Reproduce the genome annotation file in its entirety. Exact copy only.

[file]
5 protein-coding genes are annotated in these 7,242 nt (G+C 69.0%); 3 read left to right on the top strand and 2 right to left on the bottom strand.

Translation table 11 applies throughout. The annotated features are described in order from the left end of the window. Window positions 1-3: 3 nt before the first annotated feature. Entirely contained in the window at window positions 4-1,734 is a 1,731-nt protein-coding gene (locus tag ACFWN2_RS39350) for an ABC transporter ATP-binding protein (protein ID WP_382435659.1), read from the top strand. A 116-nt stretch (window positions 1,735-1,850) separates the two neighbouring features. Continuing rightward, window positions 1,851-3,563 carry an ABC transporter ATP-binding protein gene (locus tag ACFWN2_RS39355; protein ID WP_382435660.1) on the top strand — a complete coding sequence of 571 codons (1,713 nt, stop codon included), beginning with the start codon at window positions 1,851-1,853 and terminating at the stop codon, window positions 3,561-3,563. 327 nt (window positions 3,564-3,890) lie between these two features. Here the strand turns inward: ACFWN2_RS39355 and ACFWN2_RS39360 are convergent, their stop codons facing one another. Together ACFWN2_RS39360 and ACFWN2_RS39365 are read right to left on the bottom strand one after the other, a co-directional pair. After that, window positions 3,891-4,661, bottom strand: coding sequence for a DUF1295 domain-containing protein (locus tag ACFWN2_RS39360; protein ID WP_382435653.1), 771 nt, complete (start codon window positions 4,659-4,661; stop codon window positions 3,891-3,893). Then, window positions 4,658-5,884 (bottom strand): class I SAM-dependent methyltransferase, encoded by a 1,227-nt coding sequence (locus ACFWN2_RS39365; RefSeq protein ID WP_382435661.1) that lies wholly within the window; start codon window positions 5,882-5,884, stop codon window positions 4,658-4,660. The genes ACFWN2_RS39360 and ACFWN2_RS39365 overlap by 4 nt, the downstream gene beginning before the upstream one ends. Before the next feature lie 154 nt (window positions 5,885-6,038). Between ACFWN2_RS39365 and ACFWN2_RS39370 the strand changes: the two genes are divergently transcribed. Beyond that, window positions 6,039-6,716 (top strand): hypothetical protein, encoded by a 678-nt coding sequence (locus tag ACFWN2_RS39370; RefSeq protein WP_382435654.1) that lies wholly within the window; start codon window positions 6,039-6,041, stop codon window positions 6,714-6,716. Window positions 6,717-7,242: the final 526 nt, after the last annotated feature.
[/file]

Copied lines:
5 protein-coding genes are annotated in these 7,242 nt (G+C 69.0%); 3 read left to right on the top strand and 2 right to left on the bottom strand.

Translation table 11 applies throughout. The annotated features are described in order from the left end of the window. Window positions 1-3: 3 nt before the first annotated feature. Entirely contained in the window at window positions 4-1,734 is a 1,731-nt protein-coding gene (locus tag ACFWN2_RS39350) for an ABC transporter ATP-binding protein (protein ID WP_382435659.1), read from the top strand. A 116-nt stretch (window positions 1,735-1,850) separates the two neighbouring features. Continuing rightward, window positions 1,851-3,563 carry an ABC transporter ATP-binding protein gene (locus tag ACFWN2_RS39355; protein ID WP_382435660.1) on the top strand — a complete coding sequence of 571 codons (1,713 nt, stop codon included), beginning with the start codon at window positions 1,851-1,853 and terminating at the stop codon, window positions 3,561-3,563. 327 nt (window positions 3,564-3,890) lie between these two features. Here the strand turns inward: ACFWN2_RS39355 and ACFWN2_RS39360 are convergent, their stop codons facing one another. Together ACFWN2_RS39360 and ACFWN2_RS39365 are read right to left on the bottom strand one after the other, a co-directional pair. After that, window positions 3,891-4,661, bottom strand: coding sequence for a DUF1295 domain-containing protein (locus tag ACFWN2_RS39360; protein ID WP_382435653.1), 771 nt, complete (start codon window positions 4,659-4,661; stop codon window positions 3,891-3,893). Then, window positions 4,658-5,884 (bottom strand): class I SAM-dependent methyltransferase, encoded by a 1,227-nt coding sequence (locus ACFWN2_RS39365; RefSeq protein ID WP_382435661.1) that lies wholly within the window; start codon window positions 5,882-5,884, stop codon window positions 4,658-4,660. The genes ACFWN2_RS39360 and ACFWN2_RS39365 overlap by 4 nt, the downstream gene beginning before the upstream one ends. Before the next feature lie 154 nt (window positions 5,885-6,038). Between ACFWN2_RS39365 and ACFWN2_RS39370 the strand changes: the two genes are divergently transcribed. Beyond that, window positions 6,039-6,716 (top strand): hypothetical protein, encoded by a 678-nt coding sequence (locus tag ACFWN2_RS39370; RefSeq protein WP_382435654.1) that lies wholly within the window; start codon window positions 6,039-6,041, stop codon window positions 6,714-6,716. Window positions 6,717-7,242: the final 526 nt, after the last annotated feature.